The other weekend, I saw my friend Thalassa from RISD and some contemporary photography at The Southern gallery in Charleston. I have to say, it’s comforting to see someone from RISD again, and Thalassa is the sweetest. She was in the grad program, but the photography department was so tight-knit that we all got to know each other and each other’s work. Plus there’s only so many people that can understand the long nights in studio, five hour critiques, and the fun we had being photo nerds.
Thalassa had a beautiful photography piece in a show called Paradise Road | Paradise Out-Front at The Southern. The show featured Eliot Dudik’s series Paradise Road, in which he traveled the U.S. photographing roads with the same name. The result is a collection of incredibly detailed prints that speak to the state of the American Dream in today’s culture. Eliot asked 13 artists he admired to respond with artwork that spoke to their own idea of paradise, and that’s where Thalassa’s piece about finding paradise amidst loss came in. Her print is so rich and velvety my boyfriend Hunter couldn’t believe it was a photograph and not a painting.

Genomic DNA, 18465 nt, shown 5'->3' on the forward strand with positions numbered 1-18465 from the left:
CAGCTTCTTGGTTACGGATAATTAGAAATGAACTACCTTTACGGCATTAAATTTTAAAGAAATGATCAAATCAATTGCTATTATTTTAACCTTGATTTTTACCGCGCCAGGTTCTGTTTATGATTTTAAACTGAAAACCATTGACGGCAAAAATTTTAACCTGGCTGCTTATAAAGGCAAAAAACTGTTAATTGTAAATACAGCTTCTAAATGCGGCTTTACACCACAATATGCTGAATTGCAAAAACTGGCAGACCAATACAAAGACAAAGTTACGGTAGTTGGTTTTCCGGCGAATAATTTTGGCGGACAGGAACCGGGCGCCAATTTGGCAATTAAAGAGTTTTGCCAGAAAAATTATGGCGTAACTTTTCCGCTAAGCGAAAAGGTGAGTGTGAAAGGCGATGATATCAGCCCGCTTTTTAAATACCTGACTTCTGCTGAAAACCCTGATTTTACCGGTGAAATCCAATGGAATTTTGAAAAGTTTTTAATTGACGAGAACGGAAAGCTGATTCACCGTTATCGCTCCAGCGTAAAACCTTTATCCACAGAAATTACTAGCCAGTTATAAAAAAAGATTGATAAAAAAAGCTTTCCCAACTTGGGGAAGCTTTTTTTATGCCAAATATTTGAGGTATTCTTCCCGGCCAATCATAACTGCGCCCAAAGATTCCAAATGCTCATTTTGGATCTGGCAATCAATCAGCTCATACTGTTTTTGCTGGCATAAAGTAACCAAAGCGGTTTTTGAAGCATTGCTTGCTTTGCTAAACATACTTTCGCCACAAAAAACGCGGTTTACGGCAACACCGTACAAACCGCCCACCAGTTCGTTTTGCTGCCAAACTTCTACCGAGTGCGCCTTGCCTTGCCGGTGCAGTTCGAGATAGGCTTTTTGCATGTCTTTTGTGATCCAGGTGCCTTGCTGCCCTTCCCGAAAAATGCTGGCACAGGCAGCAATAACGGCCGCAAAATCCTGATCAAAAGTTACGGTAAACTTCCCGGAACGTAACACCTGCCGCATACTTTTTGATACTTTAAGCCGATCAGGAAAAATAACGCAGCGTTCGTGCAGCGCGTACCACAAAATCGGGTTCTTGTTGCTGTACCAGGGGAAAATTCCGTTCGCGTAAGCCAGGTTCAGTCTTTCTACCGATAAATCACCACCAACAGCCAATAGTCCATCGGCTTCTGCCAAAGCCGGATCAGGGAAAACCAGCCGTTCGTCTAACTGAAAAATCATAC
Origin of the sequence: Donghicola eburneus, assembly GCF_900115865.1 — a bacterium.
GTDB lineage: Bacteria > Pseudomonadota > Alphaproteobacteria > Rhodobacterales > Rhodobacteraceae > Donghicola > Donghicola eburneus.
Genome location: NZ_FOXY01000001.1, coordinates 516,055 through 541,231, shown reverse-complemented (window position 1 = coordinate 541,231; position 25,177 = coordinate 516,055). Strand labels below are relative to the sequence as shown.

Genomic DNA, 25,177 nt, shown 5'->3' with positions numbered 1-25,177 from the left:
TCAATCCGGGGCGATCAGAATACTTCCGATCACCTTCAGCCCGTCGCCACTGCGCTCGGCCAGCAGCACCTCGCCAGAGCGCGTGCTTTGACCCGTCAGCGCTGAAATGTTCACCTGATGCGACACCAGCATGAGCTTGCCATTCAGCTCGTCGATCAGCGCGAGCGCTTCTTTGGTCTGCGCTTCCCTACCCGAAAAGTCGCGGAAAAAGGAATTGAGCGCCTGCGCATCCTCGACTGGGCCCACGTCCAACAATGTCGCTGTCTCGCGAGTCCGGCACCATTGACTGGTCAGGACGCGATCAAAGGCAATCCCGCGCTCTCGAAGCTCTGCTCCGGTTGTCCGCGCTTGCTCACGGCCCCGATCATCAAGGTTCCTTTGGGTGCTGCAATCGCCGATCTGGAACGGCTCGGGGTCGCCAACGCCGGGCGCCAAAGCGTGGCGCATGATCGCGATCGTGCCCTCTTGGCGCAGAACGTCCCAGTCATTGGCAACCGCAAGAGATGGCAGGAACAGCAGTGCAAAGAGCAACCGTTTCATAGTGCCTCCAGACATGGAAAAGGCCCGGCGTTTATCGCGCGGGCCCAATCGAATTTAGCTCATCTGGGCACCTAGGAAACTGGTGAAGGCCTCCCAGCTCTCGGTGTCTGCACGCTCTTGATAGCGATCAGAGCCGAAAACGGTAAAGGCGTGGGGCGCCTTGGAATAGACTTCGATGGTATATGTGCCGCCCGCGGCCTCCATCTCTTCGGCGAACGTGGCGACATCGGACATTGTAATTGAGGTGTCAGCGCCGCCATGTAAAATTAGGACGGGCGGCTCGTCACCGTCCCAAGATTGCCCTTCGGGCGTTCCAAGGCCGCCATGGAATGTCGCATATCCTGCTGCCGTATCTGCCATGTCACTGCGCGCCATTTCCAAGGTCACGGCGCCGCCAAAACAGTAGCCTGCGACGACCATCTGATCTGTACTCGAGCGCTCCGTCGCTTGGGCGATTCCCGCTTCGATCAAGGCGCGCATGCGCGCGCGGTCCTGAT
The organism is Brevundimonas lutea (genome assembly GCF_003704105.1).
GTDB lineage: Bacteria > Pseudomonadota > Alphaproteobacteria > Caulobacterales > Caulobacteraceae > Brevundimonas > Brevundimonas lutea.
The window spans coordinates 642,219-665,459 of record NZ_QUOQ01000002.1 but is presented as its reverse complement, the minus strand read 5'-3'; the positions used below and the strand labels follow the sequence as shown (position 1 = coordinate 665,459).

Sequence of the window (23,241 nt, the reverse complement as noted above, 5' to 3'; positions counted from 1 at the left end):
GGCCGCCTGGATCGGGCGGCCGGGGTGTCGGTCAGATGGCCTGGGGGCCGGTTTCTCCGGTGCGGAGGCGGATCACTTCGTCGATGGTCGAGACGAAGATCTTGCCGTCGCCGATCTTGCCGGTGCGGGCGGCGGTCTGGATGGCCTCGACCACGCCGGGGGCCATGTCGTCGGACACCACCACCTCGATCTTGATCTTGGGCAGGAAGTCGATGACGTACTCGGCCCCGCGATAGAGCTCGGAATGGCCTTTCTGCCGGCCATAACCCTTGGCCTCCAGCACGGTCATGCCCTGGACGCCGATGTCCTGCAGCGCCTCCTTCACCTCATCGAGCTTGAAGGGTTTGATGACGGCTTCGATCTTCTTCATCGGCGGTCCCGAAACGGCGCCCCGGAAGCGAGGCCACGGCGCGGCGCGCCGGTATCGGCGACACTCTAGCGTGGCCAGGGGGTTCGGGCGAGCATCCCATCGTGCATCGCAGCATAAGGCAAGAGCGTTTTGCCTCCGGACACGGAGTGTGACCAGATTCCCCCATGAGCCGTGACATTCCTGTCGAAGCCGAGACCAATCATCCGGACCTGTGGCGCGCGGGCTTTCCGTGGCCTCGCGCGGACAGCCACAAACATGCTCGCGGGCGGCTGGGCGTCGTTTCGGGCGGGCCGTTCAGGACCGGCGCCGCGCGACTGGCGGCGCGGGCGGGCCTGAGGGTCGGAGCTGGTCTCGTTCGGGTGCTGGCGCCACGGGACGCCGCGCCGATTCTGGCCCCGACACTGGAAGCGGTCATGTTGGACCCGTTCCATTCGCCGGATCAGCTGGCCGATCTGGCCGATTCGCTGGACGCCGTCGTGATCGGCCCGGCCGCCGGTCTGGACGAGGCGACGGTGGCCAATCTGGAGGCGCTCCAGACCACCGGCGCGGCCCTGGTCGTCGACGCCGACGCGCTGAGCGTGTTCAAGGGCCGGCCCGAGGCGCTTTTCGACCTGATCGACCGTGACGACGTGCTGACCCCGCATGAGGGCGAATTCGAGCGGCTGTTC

I haven’t had the chance to see a photo show like this since I graduated from RISD, and it totally breathed new life into me. I’ve been focused on building my photo business this past year, but I love thinking about photographs in this more critical way. I’m so grateful 14 artists packed their work into this little but fantastic gallery in Charleston. Props to The Southern for putting on a great show!
Thalassa and Eliot were kind enough to invite Hunter and me for a boat ride to Caper’s Island the day after the show opening. Caper’s is an undeveloped barrier island with a “bone-yard” of dead trees left behind by erosion and bleached white from the sun. We walked along the beach and explored for nearly two hours. Thalassa gathered an epic star fish collection and we saw a pod of dolphins on our way back.